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Colons and semi-colons

Be aware of the difference between a colon and a semi-colon.

The examples in this section are taken from The Oxford Book of Modern Science Writing (Dawkins, 2008).

When to use a colon

A colon can be used to introduce a sentence that expands in some way on the previous one, by, for example, providing an explanation, or listing items, as in example (1):

(1) The graph of points for pairs of snapping shrimps always shows a correlation of the sizes of mates: bigger males pair with bigger females, smaller males with smaller females.

When to use a semi-colon

A semi-colon can be used instead of a full stop to separate sentences that are closely connected, as in (2) and (3):

(2) A newborn infant is not a blank page; however, their genes do not seal their fate.

(3) Atoms are assembled into complex molecules; these react, via complex pathways in every cell, and indirectly lead to the entire interconnected structure that makes up a tree, an insect or a human.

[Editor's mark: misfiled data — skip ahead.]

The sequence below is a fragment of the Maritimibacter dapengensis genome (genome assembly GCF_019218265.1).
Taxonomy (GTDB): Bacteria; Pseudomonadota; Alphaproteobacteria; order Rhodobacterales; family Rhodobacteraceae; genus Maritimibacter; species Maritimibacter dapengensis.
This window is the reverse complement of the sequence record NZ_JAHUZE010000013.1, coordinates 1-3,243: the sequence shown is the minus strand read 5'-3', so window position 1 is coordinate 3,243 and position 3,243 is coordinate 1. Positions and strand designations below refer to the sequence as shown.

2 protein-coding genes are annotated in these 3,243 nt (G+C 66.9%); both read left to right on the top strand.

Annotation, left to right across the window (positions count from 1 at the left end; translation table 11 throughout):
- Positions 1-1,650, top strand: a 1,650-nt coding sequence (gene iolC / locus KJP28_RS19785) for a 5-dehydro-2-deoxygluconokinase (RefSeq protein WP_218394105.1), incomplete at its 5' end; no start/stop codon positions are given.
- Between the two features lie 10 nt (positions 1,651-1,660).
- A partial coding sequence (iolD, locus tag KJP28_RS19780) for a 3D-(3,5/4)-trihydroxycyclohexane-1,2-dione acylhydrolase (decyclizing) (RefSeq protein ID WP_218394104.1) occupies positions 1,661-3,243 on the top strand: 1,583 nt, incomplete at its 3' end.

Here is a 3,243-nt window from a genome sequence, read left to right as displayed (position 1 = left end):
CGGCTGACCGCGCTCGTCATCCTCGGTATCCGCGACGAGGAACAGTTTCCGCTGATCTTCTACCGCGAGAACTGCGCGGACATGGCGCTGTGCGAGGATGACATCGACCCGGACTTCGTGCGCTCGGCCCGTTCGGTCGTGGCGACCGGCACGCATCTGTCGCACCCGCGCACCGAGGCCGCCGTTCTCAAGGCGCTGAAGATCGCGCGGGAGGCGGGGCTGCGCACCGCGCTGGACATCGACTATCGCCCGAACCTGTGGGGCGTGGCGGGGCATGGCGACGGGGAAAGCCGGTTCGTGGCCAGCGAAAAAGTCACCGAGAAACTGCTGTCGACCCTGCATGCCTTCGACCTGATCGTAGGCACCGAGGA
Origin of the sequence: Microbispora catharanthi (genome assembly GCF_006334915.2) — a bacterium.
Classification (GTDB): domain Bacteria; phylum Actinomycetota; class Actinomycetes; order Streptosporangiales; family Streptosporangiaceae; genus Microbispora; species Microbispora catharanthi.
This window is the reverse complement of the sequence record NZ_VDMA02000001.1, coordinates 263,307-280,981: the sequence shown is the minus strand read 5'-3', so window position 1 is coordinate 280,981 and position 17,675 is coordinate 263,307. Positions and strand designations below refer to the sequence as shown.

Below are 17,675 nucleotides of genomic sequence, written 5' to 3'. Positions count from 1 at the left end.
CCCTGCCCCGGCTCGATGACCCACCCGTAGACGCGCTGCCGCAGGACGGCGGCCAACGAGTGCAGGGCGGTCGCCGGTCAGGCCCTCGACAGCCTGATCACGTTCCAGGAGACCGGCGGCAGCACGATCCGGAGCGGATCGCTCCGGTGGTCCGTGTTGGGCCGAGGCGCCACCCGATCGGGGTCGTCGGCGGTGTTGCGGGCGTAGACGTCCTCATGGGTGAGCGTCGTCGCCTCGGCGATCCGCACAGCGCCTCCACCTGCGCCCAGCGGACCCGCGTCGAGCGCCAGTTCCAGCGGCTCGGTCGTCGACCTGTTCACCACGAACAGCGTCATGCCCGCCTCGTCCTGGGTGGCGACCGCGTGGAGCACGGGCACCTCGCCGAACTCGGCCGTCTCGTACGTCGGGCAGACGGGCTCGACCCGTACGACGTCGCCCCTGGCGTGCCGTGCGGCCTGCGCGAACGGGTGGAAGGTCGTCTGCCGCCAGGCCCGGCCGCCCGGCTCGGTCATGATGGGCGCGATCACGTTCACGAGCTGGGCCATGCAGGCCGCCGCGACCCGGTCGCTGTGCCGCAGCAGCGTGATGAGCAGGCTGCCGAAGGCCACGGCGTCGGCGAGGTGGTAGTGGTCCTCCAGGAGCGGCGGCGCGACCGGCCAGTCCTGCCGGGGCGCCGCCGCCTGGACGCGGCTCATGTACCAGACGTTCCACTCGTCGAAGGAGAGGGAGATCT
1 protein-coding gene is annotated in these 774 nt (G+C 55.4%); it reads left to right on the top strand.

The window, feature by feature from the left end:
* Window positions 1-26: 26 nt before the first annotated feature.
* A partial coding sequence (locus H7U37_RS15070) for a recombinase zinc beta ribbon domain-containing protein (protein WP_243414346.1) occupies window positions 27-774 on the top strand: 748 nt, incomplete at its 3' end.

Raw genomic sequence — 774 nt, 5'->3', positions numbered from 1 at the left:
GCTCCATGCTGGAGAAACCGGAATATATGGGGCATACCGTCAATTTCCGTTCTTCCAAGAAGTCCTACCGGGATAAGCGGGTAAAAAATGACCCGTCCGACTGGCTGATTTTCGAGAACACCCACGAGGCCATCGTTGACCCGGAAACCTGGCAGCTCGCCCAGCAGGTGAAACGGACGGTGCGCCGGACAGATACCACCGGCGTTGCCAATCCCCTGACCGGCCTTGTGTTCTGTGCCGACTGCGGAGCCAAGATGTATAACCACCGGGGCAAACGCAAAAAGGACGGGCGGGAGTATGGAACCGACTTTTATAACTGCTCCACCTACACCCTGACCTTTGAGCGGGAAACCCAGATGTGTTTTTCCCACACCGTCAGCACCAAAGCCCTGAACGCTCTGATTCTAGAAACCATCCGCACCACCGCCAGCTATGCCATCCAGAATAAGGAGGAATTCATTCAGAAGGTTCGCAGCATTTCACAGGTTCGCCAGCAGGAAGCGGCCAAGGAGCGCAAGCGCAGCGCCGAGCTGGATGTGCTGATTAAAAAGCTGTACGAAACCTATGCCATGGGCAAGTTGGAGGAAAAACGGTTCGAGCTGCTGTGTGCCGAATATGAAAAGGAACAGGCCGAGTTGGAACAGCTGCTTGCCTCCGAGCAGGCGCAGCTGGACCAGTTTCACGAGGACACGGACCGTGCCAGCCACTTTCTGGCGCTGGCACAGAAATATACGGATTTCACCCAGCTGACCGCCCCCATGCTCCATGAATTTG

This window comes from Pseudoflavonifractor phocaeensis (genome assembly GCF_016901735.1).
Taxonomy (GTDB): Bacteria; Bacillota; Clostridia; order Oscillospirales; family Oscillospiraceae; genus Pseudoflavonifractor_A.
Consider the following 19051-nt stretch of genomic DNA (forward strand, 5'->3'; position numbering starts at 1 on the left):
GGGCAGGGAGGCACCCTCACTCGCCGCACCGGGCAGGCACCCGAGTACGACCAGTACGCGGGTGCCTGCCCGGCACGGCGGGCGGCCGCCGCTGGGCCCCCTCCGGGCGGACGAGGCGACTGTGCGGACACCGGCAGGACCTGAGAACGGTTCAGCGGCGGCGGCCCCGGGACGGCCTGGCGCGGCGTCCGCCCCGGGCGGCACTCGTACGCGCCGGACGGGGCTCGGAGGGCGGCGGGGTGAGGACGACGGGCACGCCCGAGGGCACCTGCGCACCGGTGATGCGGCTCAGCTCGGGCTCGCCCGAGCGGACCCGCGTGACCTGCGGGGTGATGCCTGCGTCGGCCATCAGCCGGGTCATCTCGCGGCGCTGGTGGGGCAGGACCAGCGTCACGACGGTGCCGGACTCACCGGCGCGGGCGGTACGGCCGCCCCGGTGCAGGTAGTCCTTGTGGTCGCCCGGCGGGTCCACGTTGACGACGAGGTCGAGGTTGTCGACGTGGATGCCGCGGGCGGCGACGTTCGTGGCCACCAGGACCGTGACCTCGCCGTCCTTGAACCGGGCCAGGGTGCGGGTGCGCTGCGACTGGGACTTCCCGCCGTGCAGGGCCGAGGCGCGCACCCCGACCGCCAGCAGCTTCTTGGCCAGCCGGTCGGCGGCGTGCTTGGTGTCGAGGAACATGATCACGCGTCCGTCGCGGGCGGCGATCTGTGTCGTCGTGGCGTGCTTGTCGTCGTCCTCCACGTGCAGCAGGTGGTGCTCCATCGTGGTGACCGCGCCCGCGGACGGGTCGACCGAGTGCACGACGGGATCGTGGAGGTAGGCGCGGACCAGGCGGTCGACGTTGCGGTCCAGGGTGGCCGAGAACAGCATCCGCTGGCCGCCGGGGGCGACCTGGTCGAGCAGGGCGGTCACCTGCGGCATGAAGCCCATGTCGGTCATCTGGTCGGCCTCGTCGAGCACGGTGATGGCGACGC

Semi-colons can also be used to separate items in a list, especially if the items are quite long, as in (4):

(4) Physical medicine has made significant progress in dealing with the consequences of trauma, illness and disease: it has cured people of terrible diseases such as small pox; it has enabled people to survive following traumatic injuries; and, through transplantation, it has extended the lives of those with failing organs.

(example from Pryjmachuk 2011: 12)

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Dawkins, R. (2008) (ed) The Oxford book of modern science writing. Oxford University Press, pp 34, 41, 60, 88, 363.

Pryjmachuk, S. (2011). Theoretical perspectives in mental health nursing. In S. Pryjmachuk (ed.) Mental Health Nursing: An Evidence-Based Introduction. Sage, 3–41, p 12.